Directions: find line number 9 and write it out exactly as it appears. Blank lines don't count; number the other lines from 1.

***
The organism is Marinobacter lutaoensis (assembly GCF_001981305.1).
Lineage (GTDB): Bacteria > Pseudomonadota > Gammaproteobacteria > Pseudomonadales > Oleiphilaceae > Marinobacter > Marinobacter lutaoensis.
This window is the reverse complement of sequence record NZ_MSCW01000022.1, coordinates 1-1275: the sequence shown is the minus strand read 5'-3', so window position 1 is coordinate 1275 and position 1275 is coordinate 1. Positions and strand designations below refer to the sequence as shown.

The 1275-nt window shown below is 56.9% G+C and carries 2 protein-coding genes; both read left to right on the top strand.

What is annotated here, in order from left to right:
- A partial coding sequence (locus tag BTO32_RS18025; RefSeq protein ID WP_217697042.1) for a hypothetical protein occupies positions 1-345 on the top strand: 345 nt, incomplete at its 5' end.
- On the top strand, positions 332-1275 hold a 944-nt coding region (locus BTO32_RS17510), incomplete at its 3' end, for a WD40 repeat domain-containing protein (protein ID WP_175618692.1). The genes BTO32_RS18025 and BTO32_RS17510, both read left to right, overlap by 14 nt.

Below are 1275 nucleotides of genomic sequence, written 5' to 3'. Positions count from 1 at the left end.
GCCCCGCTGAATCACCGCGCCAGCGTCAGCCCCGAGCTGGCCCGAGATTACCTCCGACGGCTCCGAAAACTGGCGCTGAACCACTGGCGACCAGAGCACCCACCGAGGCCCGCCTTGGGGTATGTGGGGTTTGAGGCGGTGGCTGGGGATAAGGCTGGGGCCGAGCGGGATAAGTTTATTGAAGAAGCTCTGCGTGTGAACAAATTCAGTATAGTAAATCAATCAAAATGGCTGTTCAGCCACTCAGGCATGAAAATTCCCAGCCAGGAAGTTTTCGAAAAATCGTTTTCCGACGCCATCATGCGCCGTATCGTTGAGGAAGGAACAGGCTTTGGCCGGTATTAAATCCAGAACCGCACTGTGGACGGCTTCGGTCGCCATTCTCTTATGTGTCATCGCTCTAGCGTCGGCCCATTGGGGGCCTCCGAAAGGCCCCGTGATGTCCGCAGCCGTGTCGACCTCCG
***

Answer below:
GCCCCGCTGAATCACCGCGCCAGCGTCAGCCCCGAGCTGGCCCGAGATTACCTCCGACGGCTCCGAAAACTGGCGCTGAACCACTGGCGACCAGAGCACCCACCGAGGCCCGCCTTGGGGTATGTGGGGTTTGAGGCGGTGGCTGGGGATAAGGCTGGGGCCGAGCGGGATAAGTTTATTGAAGAAGCTCTGCGTGTGAACAAATTCAGTATAGTAAATCAATCAAAATGGCTGTTCAGCCACTCAGGCATGAAAATTCCCAGCCAGGAAGTTTTCGAAAAATCGTTTTCCGACGCCATCATGCGCCGTATCGTTGAGGAAGGAACAGGCTTTGGCCGGTATTAAATCCAGAACCGCACTGTGGACGGCTTCGGTCGCCATTCTCTTATGTGTCATCGCTCTAGCGTCGGCCCATTGGGGGCCTCCGAAAGGCCCCGTGATGTCCGCAGCCGTGTCGACCTCCG